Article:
Area nonprofits fearful after ‘sanctuary cities’ law’s passage


Highlights

El Buen Samaritano saw an initial 50 percent drop in health clinic visits after the February ICE raids.

SAFE has seen 80 percent increase in sexual assault victims who weren’t willing to report assaults to police.

In the aftermath of the Austin-area ICE raids this year, fear ran through the Central Texas immigrant community. Some nonprofit volunteers and community organizers found themselves making grocery runs for unauthorized immigrant families afraid to leave their homes, making sure children had diapers and milk.

At the time, some local nonprofit groups that serve mostly Hispanic clients noticed a sharp drop in people showing up for services, a drop that for some still hasn’t bounced back.

And with Gov. Greg Abbott signing Senate Bill 4, the “sanctuary cities” ban, into law this week, which will punish counties that fail to comply with federal immigration requests to detain jail inmates suspected of being in the country illegally, local nonprofits are fearful about what this could mean for the safety of their clients as well as the future of their organizations.

At El Buen Samaritano, a faith-based nonprofit that provides medical, wellness services and educational classes, officials said they saw an initial 50 percent drop in clinic visits after the February Immigration and Customs Enforcement raids and that there has been a steady decline since. Its CEO, Iliana Gilman, said some people had returned, “but only to thank our staff for providing them with resources (over the years) and to say goodbye.”

El Buen Samaritano serves about 10,500 Central Texans and about 91 percent of them are Hispanic.

“We’ve been actively trying to reach those folks (who left) that we have contact information for — calling, emailing or going to our health fairs,” she said.

El Buen Samaritano doesn’t require clients to disclose residency status to receive services. “It’s important for them to maintain their health and that of their families, but it’s difficult to assure them that it’s safe to come,” Gilman said.

Many local nonprofit leaders, who spoke on the condition of anonymity due to fear of retribution, said they’ve also been seeing a drop in people seeking services and are focusing on educating their clients and staff about the new law and their rights.

Related: Austin ICE raid: Deportation separates ‘noncriminal’ man from family

At SAFE, a merger of the Austin Children’s Shelter and SafePlace, a monthly “Know your Rights - Immigration” training program has seen attendance triple since the beginning of the year. About 57 percent of SAFE’s clients are Hispanic and are typically victims of violence or abuse.

From February to April, the organization saw an 80 percent increase in sexual assault victims, compared with those same months the previous year, who weren’t willing to report their assaults to law enforcement despite receiving a sexual assault forensic exam, according to SAFE.

“We’re seeing a lot of fear,” SAFE CEO Kelly White said. “And we’re staying focused on how to keep people safe.”

Other cities across the country also have reported a climate of fear affecting crime reporting and deterring people from social services.

In the aftermath of SB 4’s passage, the Austin Police Department’s legal advisers are reviewing the law’s language. According to a statement by interim Police Chief Brian Manley, the department expects to better understand the effect to its operations “and any necessary changes to policy or procedures once this review has been completed.”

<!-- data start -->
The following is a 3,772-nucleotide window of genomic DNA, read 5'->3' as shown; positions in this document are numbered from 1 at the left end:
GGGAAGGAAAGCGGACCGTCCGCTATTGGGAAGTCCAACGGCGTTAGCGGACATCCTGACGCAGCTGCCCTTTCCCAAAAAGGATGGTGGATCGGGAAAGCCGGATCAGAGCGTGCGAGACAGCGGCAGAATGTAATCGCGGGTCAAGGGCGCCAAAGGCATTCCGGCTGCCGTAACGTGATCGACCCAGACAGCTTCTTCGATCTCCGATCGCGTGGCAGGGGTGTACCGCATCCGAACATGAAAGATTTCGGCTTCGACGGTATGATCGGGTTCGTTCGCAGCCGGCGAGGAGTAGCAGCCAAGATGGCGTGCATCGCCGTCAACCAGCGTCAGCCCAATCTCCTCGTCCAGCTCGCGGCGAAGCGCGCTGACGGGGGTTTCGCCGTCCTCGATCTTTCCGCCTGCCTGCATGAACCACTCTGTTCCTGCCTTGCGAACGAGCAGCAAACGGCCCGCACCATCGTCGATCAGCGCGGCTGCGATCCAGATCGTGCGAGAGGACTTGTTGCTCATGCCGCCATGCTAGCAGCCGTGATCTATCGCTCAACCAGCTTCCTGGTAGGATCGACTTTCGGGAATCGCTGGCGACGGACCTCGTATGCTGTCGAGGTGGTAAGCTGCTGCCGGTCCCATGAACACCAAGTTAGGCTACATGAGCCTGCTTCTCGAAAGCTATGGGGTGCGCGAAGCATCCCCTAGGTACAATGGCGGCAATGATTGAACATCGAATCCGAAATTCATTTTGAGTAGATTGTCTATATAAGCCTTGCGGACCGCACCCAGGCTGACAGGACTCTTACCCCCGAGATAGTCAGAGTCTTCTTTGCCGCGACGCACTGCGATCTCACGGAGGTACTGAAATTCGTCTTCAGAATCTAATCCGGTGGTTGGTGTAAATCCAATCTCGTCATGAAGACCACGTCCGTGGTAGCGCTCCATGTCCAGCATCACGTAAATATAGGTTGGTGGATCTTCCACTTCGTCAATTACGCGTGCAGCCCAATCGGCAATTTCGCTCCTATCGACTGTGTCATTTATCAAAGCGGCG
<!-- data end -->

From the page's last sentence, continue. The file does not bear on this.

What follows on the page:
“The Austin Police Department has worked hard to build and maintain trust, communication and stronger relationships with our communities through outreach programs and community policing. This effort and engagement will continue,” Manley said. “With the passage of this law, we want our minority community to maintain their trust in us. If you see or are a victim of a criminal act, we want you to call us and report it.”

Supporters of the new state law have said it is necessary to slow the flow of illegal immigration and ensure that communities are secure.

Many area nonprofits depend on federal, state and local funding to operate, and there’s concern among the various groups about the political climate and what it could mean in the future.

“We’re very worried about our funding,” said White, the head of SAFE. “We have a lot of governmental grants.”

The nonprofit already has noticed a drop in community donations compared with last year. “It’s the perfect storm,” she said.

The “sanctuary cities” law goes into effect Sept. 1, but nonprofit leaders already are identifying potential long-term effects that it might have, not just on their clients but on the entire community.

“As health care organizations, we are required to really monitor whether we are making people healthy,” said Gilman of El Buen Samaritano. “Help them control their diabetes; provide prenatal services. We’re really hurting the larger community because if people (are fearful to reach out for services), they will wait until they are so sick that they end up in emergency rooms and then the burden and cost becomes exponential.”

One Voice Central Texas, a coalition of health and human services organizations, has been bringing various nonprofit leaders together since February to discuss the challenges now facing nonprofits. “We’re trying to inform and equip our staff to be as knowledgeable as they can,” said Gilman, who is part of the coalition.

From trauma to violence, SAFE staffers “deal with tough issues,” White said. “Particularly for me, it’s a big deal that we’re trying to build that resiliency of our staff under difficult circumstances.”

On days when things become overwhelming, Gilman said she focuses on the responsibility to the community and her staff: “That’s what motivates me to get out of bed.”



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